For more than a decade, Vin Suprynowicz's columns in the Las Vegas Review-Journal (collected in Send In The Waco Killers and The Ballad of Carl Drega) have chronicled the closing circle of individual freedom in the United States. You may find these books difficult to finish, not due to any fault in the writing, which is superb, but because reading of the treatment of citizens at the hands of a government as ignorant as it is imperious makes your blood boil. Here, however, in his first venture into fiction, the author has written a book which is difficult to put down.

The year is 2030, and every complacent person who asked rhetorically, “How much worse can it get?” has seen the question answered beyond their worst nightmares. What's left of the United States is fighting to put down the secessionist mountain states of New Columbia, and in the cities of the East, people are subject to random searches by jackbooted Lightning Squads, when they aren't shooting up clandestine nursery schools operated by anarchist parents who refuse to deliver their children into government indoctrination. This is the kind of situation which cries out for a superhero and, lo and behold, onto the stage steps The Black Arrow and his deadly serious but fun-loving band to set things right through the time-tested strategy of killing the bastards. The Black Arrow has a lot in common with Batman—actually maybe a tad too much. Like Batman, he's a rich and resourceful man with a mission (but no super powers), he operates in New York City, which is called “Gotham” in the novel, and he has a secret lair in a cavern deep beneath the city.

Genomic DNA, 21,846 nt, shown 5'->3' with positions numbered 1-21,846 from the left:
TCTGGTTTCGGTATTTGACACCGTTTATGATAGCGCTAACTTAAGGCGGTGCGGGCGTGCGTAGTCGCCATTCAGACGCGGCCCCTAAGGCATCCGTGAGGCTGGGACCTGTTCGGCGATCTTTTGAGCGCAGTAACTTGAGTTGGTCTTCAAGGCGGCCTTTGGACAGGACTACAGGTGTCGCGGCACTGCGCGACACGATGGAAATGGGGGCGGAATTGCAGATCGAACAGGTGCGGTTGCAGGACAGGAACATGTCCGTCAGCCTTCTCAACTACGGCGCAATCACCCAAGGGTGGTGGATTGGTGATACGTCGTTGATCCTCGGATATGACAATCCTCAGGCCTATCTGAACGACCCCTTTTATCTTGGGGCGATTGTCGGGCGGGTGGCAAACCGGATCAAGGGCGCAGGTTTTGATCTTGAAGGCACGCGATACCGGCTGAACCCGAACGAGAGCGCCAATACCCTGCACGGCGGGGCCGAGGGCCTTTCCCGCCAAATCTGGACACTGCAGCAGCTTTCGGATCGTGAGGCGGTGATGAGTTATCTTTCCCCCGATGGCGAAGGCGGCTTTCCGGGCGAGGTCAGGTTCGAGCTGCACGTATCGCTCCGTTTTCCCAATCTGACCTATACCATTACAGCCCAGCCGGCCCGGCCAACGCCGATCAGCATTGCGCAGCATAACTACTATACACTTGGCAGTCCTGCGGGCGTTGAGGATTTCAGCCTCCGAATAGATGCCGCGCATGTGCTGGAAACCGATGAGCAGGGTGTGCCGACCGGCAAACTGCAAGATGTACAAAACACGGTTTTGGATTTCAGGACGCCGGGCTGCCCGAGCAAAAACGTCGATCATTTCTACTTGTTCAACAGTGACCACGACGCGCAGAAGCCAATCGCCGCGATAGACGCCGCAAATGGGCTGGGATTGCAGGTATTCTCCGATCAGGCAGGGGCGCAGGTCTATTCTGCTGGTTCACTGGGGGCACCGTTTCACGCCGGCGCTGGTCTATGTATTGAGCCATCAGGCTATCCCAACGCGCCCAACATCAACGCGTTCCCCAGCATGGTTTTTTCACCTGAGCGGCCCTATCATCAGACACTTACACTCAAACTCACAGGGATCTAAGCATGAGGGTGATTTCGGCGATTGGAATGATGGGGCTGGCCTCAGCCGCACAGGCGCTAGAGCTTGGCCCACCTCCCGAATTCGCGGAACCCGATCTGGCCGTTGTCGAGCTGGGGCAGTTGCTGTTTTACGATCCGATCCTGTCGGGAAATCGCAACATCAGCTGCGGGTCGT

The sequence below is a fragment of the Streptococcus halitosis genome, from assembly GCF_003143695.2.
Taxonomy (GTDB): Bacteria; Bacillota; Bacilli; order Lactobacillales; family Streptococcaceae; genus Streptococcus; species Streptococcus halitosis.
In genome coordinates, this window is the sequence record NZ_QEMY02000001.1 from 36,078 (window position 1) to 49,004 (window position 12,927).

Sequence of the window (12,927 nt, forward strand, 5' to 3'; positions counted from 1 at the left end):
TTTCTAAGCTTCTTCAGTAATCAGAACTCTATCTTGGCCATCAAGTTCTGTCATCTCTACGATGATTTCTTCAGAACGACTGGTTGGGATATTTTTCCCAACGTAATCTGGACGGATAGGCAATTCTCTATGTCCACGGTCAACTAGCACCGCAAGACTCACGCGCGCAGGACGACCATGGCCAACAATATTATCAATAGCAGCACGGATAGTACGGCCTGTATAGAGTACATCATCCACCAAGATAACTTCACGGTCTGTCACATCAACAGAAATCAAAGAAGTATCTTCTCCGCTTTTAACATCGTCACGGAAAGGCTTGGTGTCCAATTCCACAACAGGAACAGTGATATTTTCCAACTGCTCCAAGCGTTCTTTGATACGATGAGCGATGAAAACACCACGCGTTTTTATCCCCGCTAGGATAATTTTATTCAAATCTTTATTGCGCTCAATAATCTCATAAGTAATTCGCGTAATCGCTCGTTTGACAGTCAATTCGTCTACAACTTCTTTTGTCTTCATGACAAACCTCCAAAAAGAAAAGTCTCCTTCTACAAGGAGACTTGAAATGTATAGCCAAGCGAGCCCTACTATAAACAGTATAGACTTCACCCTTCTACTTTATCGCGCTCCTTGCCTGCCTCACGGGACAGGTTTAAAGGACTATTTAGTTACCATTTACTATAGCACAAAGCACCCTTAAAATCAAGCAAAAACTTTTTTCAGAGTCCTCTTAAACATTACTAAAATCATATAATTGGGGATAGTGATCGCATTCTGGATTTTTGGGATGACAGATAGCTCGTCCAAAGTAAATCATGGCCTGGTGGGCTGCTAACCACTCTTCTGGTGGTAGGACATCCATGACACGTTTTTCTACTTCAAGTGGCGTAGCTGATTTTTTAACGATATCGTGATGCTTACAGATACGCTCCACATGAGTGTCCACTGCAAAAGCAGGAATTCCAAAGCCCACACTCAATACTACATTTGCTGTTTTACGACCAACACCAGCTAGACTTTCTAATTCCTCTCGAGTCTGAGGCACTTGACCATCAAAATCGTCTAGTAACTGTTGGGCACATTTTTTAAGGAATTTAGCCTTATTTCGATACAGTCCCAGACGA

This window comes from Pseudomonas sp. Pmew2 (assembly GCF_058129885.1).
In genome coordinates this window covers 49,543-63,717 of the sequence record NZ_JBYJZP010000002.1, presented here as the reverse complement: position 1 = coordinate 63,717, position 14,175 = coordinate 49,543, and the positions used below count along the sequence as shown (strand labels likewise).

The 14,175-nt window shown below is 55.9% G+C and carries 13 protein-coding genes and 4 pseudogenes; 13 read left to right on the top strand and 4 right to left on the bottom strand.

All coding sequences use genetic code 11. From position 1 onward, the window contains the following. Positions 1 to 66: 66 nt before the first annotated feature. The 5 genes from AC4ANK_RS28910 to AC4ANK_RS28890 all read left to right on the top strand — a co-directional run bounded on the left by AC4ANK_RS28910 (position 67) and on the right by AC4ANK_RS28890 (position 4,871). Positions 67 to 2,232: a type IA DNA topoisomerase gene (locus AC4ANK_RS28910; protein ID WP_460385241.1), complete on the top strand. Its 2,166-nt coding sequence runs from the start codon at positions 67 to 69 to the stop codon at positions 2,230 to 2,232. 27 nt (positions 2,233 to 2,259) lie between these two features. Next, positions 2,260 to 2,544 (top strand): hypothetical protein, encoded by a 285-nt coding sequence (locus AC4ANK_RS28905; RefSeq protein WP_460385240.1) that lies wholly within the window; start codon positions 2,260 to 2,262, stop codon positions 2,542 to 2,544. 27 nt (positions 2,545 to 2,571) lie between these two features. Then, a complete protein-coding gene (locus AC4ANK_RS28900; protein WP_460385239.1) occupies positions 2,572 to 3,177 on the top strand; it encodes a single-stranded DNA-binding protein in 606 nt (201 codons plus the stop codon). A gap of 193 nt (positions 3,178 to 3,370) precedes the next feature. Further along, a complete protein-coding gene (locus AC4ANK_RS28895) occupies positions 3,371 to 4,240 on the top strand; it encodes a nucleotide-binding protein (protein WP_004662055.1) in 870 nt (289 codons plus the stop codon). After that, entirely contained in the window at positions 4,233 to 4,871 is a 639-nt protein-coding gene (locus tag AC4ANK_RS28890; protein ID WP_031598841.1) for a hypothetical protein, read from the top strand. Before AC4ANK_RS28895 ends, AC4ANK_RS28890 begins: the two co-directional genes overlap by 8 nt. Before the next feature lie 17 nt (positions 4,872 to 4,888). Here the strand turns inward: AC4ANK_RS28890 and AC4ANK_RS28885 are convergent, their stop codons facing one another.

There is a modicum of libertarian background and philosophy, but it never gets in the way of the story. There is enough explicit violence and copulation for an R rated movie—kids and those with fragile sensibilities should give this one a miss. Some of the verbal imagery in the story is so vivid you can almost see it erupting from the page—this would make a tremendous comic book adaptation or screenplay for an alternative universe Hollywood where stories of liberty were welcome.

May 2005 Permalink